Thursday, February 7, 2008

Turn Any Action into a Keyboard Shortcut

ahk-head.png
The free, open source scripting language AutoHotkey may not be one of the most powerful or popular programming languages on the planet, but that's okay—it's not just made for programmers. That's because AutoHotkey is well within the grasp of regular folks like you or me—people who have a fair understanding of computers and are willing to learn just a little to make major strides in productivity. Today I'll show you how to use AutoHotkey to turn almost any action into a keyboard shortcut.

NOTE: I'm not a computer programmer by trade. In fact, I graduated from college a few years ago with a degree in Philosophy of Religion, Arts, and Science (a liberal arts degree I made up). My point is, even if you have absolutely no programming experience, creating simple keyboard shortcuts with AutoHotkey is well within your grasp.

Before You Get Started

new-script.pngFirst things first: You're an amateur programmer now, so you need to go download and install AutoHotkey. Once you've got that done, open a folder, right-click, and select New -> AutoHotkey Script. Give it whatever name you like, then open it up with your favorite text editor (I recommend Notepad++).

You can also grab a script of all the examples I discuss below here if you'd like to use it as a starting point.

What is a Hotkey?

In AutoHotkey, you can create keyboard shortcuts or remap keys easily in more than one way, but today we're going to focus on one method: Hotkey labels. The syntax of creating a hotkey is very simple, and can be used in two ways.

First, if you want to do something very simple—like remap a key—it looks like this:

hotkey::remapped key

...where hotkey is the keyboard shortcut that will activate the second part—in this case, a remapped key. That may seem rather vague, so let's look at a concrete example. I don't like the Capslock key as is, preferring instead to remap it to my Control key. With AutoHotkey, all it takes is:

Capslock::Control

If you add that small snippet of code to the AHK file you created above and then run the file (just double-click it), you'll notice that your Capslock key now works as a control key instead. Now not only have you got your control key at a much closer, less stressful range for your pinky, but you're not likely to accidentally fire the Capslock key when you don't want it. However, if you don't want to lose the Capslock key altogether—as there are times it can come in handy—you can add the following to your AutoHotkey script (Thanks mc_spanky_mcgee):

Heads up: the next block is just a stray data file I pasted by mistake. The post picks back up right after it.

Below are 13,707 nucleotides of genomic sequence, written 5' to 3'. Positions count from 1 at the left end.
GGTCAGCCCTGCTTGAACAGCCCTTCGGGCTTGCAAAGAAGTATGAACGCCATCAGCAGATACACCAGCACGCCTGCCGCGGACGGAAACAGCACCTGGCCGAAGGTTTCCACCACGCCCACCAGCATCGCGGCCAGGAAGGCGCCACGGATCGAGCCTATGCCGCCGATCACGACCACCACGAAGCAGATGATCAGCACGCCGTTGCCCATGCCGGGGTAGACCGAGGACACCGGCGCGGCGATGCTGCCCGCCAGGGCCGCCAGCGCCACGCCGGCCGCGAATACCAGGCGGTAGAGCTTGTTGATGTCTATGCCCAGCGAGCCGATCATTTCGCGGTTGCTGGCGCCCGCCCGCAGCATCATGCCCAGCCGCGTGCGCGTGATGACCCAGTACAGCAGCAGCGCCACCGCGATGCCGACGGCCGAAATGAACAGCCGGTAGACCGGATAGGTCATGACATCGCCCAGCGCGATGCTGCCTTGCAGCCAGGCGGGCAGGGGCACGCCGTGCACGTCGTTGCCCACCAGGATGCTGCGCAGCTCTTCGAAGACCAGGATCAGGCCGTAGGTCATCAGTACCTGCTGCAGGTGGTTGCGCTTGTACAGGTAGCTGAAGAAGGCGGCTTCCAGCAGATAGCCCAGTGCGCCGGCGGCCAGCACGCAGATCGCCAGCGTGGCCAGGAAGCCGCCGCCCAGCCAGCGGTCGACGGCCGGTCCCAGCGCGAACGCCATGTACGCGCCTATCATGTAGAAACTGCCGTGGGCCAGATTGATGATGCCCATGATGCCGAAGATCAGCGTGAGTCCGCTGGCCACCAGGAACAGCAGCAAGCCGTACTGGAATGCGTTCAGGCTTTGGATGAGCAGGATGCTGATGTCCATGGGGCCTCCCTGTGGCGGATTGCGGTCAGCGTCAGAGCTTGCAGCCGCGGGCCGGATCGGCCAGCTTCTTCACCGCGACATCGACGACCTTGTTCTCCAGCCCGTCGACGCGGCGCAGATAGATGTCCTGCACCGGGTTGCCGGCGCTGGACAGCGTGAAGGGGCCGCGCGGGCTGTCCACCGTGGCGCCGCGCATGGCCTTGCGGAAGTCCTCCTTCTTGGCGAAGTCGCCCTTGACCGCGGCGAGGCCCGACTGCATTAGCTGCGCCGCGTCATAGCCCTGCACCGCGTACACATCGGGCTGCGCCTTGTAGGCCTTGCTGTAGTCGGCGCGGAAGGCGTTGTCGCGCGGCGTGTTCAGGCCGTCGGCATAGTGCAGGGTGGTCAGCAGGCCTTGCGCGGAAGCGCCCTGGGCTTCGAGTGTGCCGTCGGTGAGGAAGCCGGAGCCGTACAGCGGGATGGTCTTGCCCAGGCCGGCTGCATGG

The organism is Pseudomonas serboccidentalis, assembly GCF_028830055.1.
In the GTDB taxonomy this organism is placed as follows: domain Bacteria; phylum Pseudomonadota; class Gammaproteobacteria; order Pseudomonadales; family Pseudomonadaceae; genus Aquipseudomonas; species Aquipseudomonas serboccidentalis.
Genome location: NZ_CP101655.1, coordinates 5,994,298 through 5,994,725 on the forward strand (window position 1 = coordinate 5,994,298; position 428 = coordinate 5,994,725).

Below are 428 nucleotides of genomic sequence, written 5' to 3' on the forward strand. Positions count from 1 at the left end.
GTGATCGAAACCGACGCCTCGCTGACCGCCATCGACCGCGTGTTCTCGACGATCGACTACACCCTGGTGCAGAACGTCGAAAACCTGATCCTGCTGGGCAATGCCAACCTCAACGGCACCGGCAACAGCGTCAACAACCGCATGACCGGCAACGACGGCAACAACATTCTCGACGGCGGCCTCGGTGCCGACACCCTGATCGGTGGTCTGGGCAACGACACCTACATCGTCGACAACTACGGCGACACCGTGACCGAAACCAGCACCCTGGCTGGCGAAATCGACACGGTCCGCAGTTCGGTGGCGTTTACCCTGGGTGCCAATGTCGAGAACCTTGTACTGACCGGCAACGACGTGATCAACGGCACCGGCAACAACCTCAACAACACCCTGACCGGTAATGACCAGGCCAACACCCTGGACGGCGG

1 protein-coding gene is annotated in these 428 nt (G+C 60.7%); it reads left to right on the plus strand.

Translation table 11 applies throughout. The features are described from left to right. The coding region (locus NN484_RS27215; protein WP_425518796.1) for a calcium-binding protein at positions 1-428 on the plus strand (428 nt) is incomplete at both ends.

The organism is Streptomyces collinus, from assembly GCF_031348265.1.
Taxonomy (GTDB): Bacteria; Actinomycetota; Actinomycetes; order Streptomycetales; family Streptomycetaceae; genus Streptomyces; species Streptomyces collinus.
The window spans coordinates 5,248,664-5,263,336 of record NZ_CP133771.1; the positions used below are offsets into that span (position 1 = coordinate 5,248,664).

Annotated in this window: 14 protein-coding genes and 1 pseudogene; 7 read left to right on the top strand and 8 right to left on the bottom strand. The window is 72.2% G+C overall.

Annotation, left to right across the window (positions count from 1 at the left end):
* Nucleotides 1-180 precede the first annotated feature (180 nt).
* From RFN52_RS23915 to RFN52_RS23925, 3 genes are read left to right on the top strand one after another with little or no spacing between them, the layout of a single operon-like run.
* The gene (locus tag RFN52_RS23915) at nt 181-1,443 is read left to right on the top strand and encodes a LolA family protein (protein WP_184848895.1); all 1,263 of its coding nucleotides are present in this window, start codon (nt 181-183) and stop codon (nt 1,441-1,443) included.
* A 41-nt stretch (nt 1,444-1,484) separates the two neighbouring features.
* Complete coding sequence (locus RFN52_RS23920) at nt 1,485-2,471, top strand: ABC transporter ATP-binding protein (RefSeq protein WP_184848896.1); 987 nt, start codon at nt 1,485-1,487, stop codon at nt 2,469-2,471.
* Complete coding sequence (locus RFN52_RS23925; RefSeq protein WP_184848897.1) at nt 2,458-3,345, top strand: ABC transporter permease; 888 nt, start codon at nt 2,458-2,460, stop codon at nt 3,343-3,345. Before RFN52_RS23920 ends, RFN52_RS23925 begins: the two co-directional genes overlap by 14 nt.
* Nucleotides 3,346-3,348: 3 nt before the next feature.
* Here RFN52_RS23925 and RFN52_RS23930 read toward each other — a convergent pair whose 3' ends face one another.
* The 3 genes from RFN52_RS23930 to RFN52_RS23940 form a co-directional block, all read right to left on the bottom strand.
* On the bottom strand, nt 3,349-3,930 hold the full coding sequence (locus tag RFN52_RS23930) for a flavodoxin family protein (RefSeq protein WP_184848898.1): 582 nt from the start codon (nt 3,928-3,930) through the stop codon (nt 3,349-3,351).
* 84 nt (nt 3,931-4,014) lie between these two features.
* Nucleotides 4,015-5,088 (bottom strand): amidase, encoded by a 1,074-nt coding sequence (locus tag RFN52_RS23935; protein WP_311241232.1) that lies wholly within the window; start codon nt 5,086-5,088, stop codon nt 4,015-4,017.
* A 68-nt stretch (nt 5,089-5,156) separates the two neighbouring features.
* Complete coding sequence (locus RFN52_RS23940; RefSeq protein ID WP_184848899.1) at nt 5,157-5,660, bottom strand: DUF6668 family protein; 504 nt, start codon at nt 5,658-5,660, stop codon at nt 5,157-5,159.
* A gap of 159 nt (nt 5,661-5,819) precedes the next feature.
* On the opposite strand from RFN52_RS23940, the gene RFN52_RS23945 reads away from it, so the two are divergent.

+Capslock::Capslock

With this hotkey, the plus sign (+) stands for Shift, so hitting Shift+Capslock will turn on and off the Capslock key so that turning on Capslock requires a much more deliberate process. For a full list of modifiers you can use to create hotkeys, check out this page. For a better idea of which symbols you can use, from Capslock to Tab to the Spacebar, check out the full AutoHotkey key list.

So far so good, right? You can actually remap almost any key in this way—including regular, non-modifier keys. So if you wanted to turn your "k" key into an "i", it'd be as simple as:

k::i

Not that remapping k to i would be terribly useful, but you get the idea. It is terribly simple.

Taking Hotkeys a Step Further

Now that you've got an idea of how to create hotkeys the simple way, we'll move on to slightly more advanced hotkey creation. First, we'll create a simple hotkey that will open Lifehacker when we press Windows-l (who wouldn't rather read Lifehacker than lock their desktop?). Quite simply, it looks like this:
#l::Run, http://lifehacker.com/

In this example, we're using the Run command, which can take any target—from web URLs to files on your hard drive—and, quite simply, open them.

As a result, creating a keyboard shortcut to launch anything at all is a breeze. You can launch any program, document, or web page with a simple shortcut of your choosing. If you were creating an iTunes shortcut with Windows-i (where the Windows key equals the pound sign [#]), for example, it might look something like this:

#i::Run,%A_ProgramFiles%\iTunes\iTunes.exe

You'll noticed I introduced another concept here: variables. The variable %A_ProgramFiles% tells AutoHotkey to look in my default Program Files directory—in my case, "C:\Program Files". I could have just made the command Run, C:\Program Files\iTunes\iTunes.exe, but using the variable means that—assuming I've got iTunes installed—the same shortcut will work on other computers that have iTunes installed to the default directory, even if their home drive is D:\ or F:\. For more on variables, check out AutoHotkey's introduction to variables, along with their list of built-in variables (like %A_ProgramFiles%).